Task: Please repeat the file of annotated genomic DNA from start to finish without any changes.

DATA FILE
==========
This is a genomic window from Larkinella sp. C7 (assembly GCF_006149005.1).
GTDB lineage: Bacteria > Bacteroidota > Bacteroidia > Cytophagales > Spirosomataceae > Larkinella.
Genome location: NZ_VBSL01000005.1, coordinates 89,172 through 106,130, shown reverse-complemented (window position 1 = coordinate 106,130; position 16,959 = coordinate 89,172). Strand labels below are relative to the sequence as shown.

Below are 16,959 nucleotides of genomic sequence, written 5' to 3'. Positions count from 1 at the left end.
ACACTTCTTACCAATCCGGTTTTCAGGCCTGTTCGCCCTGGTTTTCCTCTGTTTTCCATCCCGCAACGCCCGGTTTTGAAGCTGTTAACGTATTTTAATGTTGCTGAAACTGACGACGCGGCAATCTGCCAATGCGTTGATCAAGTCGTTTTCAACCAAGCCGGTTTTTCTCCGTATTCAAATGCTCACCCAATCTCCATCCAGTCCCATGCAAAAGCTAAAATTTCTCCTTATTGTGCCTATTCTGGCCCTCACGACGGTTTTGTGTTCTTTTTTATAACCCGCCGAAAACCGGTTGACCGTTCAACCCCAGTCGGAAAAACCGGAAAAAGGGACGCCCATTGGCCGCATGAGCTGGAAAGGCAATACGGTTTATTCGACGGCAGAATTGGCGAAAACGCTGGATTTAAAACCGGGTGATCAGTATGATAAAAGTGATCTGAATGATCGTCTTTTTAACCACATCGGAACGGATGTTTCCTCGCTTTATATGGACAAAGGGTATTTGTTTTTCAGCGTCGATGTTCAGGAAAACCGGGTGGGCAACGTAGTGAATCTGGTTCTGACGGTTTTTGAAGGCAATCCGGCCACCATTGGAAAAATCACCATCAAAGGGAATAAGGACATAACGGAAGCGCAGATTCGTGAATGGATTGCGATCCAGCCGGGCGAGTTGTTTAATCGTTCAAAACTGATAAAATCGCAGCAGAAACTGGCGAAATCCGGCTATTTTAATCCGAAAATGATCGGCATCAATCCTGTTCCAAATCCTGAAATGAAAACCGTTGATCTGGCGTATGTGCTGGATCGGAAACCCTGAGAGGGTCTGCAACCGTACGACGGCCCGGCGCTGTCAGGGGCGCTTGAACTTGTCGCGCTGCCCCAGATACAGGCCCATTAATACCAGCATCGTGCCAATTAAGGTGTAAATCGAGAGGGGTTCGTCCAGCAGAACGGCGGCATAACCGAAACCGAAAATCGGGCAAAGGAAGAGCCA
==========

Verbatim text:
This is a genomic window from Larkinella sp. C7 (assembly GCF_006149005.1).
GTDB lineage: Bacteria > Bacteroidota > Bacteroidia > Cytophagales > Spirosomataceae > Larkinella.
Genome location: NZ_VBSL01000005.1, coordinates 89,172 through 106,130, shown reverse-complemented (window position 1 = coordinate 106,130; position 16,959 = coordinate 89,172). Strand labels below are relative to the sequence as shown.

Below are 16,959 nucleotides of genomic sequence, written 5' to 3'. Positions count from 1 at the left end.
ACACTTCTTACCAATCCGGTTTTCAGGCCTGTTCGCCCTGGTTTTCCTCTGTTTTCCATCCCGCAACGCCCGGTTTTGAAGCTGTTAACGTATTTTAATGTTGCTGAAACTGACGACGCGGCAATCTGCCAATGCGTTGATCAAGTCGTTTTCAACCAAGCCGGTTTTTCTCCGTATTCAAATGCTCACCCAATCTCCATCCAGTCCCATGCAAAAGCTAAAATTTCTCCTTATTGTGCCTATTCTGGCCCTCACGACGGTTTTGTGTTCTTTTTTATAACCCGCCGAAAACCGGTTGACCGTTCAACCCCAGTCGGAAAAACCGGAAAAAGGGACGCCCATTGGCCGCATGAGCTGGAAAGGCAATACGGTTTATTCGACGGCAGAATTGGCGAAAACGCTGGATTTAAAACCGGGTGATCAGTATGATAAAAGTGATCTGAATGATCGTCTTTTTAACCACATCGGAACGGATGTTTCCTCGCTTTATATGGACAAAGGGTATTTGTTTTTCAGCGTCGATGTTCAGGAAAACCGGGTGGGCAACGTAGTGAATCTGGTTCTGACGGTTTTTGAAGGCAATCCGGCCACCATTGGAAAAATCACCATCAAAGGGAATAAGGACATAACGGAAGCGCAGATTCGTGAATGGATTGCGATCCAGCCGGGCGAGTTGTTTAATCGTTCAAAACTGATAAAATCGCAGCAGAAACTGGCGAAATCCGGCTATTTTAATCCGAAAATGATCGGCATCAATCCTGTTCCAAATCCTGAAATGAAAACCGTTGATCTGGCGTATGTGCTGGATCGGAAACCCTGAGAGGGTCTGCAACCGTACGACGGCCCGGCGCTGTCAGGGGCGCTTGAACTTGTCGCGCTGCCCCAGATACAGGCCCATTAATACCAGCATCGTGCCAATTAAGGTGTAAATCGAGAGGGGTTCGTCCAGCAGAACGGCGGCATAACCGAAACCGAAAATCGGGCAAAGGAAGAGCCA